“This is regarding something serious. I advise you to let me in. I have to speak to your student by the name Advay or even his teachers would do!” A bold voice came from a man who just got down and stood behind the in-charge.

The security guards looked at eachother again. Somehow that day, their job was a little less boring.

“Well then, I will make a call to inform the authority. What are your identities?”

“Tell them we are from the White River Orphanage.”

And soon a call was made. Advay’s name was uttered another time.

“Sir, you may proceed,” the guard said and opened the gates wide for the jeep.

The boy had been watching it all but other than the three mentions of Advay’s name, nothing else registered in his head. The overwhelming fear started to lessen ever so slightly.

He deduced one thing out of it all. It seemed the orphanage people somehow linked his disappearance to Advay. And now they were on a hunt for Advay.

The boy was now worried, equal parts for Advay and himself.

He also did not know what to do next. He wanted to run back to the apartment. Although he had seen the jeep go in and he was sure Advay was inside, he could no longer keep waiting here.

His thoughts were jumbled. He had to be the reason why the in-charge went to Advay. She would meet Advay and ask him if he knew anything. He hoped Advay would not tell them anything.

Advay had been locking him inside the house to keep him safe. The single time when he tagged along with Advay to the food stall, he had covered his face with his own glasses. So he would not tell them anything. After some thought, the boy was more certain that Advay would not give him away.

He waited like a stone for ten more minutes and finally the same jeep came out of the gates with the same rash speed.

The boy did not move or make a sound for another ten minutes. Then, he stood up and walked along the bushes. The fear in his heart came back. He could not get caught. Not that they had gone there, there was no possibility of them spotting him from behind.

But how much safety did that logic ensure? He was scared as he walked by. He wanted to run but he did not want any attention. He didn't even step onto the pavement, but walked through the dusty sides.

He finally reached another road. This time he knew which turns to take exactly. The chronology in his mind matched and it was two times he had seen all the scenes on the way.

The sun was no longer overhead, but it was still sunny.

The boy wanted to reach home fast but he was in constant worry of being caught.

He walked off in a slow pace from one road to the other as the glaze of the sun decreased.

Advay had started his journey back to the Eastern country after breakfast at the base.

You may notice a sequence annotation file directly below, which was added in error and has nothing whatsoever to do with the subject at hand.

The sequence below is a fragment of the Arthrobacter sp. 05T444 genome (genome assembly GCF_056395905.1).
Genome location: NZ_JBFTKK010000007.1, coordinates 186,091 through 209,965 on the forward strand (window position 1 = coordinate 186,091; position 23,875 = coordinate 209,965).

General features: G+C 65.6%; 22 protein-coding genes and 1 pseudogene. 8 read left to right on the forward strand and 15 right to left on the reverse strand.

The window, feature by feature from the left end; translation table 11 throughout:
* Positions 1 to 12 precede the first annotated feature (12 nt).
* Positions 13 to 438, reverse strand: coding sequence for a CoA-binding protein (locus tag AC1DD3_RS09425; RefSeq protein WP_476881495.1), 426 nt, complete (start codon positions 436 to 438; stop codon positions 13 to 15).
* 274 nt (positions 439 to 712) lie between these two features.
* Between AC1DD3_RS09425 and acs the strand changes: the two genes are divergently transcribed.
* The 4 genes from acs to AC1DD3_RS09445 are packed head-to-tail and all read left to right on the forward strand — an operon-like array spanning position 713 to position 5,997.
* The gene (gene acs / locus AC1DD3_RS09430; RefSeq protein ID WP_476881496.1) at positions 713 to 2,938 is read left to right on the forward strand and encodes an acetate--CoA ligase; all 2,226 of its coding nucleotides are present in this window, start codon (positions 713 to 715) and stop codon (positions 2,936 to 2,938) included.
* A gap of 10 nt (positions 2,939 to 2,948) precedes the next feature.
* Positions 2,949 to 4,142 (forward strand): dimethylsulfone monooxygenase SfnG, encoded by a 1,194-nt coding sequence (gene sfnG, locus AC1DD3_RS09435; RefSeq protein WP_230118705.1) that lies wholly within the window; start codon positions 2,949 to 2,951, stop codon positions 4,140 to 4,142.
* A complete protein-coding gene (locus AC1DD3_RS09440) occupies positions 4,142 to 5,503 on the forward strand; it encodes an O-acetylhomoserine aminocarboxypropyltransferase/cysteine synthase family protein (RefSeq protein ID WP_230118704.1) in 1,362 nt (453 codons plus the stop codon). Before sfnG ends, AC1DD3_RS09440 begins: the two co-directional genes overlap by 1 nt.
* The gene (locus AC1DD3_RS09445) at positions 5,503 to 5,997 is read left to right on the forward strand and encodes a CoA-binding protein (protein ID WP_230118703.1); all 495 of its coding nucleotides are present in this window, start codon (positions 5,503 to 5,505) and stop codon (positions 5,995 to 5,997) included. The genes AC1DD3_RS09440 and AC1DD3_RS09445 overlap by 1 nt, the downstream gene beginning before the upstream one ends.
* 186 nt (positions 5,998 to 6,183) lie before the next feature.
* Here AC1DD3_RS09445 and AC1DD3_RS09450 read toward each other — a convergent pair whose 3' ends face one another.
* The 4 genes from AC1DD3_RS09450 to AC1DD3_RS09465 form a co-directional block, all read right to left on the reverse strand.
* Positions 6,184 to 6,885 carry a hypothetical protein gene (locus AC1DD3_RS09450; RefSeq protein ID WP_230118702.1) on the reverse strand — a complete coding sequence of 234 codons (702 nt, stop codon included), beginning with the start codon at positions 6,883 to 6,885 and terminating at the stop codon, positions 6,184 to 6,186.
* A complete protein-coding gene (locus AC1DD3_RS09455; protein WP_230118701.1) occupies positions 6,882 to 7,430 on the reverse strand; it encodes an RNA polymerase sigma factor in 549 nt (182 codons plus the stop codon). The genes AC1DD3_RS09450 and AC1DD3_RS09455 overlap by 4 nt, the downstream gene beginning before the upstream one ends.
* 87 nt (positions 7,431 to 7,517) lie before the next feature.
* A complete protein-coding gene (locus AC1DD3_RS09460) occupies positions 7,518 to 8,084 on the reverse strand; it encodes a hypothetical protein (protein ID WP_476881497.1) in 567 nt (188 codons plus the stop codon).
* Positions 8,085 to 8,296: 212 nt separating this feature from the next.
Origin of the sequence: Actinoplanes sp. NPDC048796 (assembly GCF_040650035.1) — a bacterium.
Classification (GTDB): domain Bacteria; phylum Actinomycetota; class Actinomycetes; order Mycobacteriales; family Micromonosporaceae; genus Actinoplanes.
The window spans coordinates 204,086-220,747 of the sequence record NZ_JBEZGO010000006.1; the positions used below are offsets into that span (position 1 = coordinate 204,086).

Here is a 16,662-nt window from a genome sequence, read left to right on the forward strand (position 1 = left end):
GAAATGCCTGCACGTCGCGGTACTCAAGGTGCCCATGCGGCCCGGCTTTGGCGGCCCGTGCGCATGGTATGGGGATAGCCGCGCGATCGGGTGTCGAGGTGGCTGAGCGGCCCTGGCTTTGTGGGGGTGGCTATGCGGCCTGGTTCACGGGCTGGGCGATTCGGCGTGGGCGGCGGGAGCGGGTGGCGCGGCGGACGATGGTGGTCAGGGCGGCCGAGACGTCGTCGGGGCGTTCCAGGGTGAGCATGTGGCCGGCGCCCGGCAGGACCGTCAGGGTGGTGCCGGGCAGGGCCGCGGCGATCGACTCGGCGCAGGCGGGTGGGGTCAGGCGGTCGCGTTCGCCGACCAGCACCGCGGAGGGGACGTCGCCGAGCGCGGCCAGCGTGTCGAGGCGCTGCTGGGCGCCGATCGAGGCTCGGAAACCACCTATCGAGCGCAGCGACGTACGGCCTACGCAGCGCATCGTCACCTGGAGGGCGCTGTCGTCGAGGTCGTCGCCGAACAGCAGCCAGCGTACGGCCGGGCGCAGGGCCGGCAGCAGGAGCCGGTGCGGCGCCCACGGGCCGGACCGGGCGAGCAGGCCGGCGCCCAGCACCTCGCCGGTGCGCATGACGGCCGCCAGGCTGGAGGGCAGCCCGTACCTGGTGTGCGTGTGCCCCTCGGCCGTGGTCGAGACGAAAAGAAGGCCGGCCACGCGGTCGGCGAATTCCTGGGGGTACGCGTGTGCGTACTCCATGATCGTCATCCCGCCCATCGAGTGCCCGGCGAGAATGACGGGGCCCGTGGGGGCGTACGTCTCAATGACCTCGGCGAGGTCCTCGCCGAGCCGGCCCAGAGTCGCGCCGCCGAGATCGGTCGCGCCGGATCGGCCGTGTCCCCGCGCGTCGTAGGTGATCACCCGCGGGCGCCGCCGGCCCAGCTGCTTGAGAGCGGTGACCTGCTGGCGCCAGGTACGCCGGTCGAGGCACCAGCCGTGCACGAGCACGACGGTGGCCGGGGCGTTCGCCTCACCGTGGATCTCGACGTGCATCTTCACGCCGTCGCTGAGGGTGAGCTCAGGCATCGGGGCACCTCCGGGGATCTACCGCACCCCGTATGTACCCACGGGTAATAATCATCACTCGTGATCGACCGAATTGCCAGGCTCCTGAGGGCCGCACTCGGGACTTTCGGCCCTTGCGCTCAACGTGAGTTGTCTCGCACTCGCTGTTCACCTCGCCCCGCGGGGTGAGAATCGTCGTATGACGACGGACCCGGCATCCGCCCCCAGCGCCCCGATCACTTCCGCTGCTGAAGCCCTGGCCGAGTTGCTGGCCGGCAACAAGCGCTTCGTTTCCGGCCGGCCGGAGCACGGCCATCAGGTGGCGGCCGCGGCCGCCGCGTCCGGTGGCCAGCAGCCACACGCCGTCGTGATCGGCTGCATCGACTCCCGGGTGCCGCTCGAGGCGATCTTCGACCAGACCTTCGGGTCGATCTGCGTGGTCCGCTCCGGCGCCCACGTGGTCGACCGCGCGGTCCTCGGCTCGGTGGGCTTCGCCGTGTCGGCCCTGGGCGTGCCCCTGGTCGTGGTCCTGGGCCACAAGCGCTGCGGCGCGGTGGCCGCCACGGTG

Thoughts of the boy bugged him. He hoped everything was fine. He also hoped the boy’s identity was just like any other in a crowd.

The air travel lasted for some twenty minutes and then he was dropped onto a ship. It was a season when people of the Militia who belonged to North and Central regions returned home for celebrations. Aircraft after aircraft dropped people. The ship was packed. He would usually sleep on the ship but this time, either due to rush or the worries in his head, he could not catch a wink.

Once on the Eastern land, Advay quickly boarded a train and then rented a car. It was evening by the time he reached the apartment.

He pulled out the keys he kept with him safely and unlocked the door.

No one came into his sight. He took off his boots and put the luggage aside.

“Oi…” he called out softly. This was no good, he had to have a proper name for the boy, he thought.

No sound was heard. He checked if the bathroom was locked and it wasn’t.

That was it. The house only had two rooms, a balcony and a bathroom so there was nothing left to check. He knew the boy was nowhere inside the apartment.

“Shit!” He cursed and put on his boots.

He ran out of the building and quickly made two rounds around the neighbourhood. It was familiar as he had gone around when searching for the house.

He looked through the people for a fair little boy who had green eyes and a sharp nose.

He finally stopped by the food stall and looked up to their apartment.

Please do not tell him his consent letter was for nothing. He had needed an intense mental activity of two whole days to arrive at the decision. He had to imagine his life to his death in positive and negative ways.

It would drive him mad for two whole days if the boy was really lost like this.



About the author


  • India


Log in to comment
Log In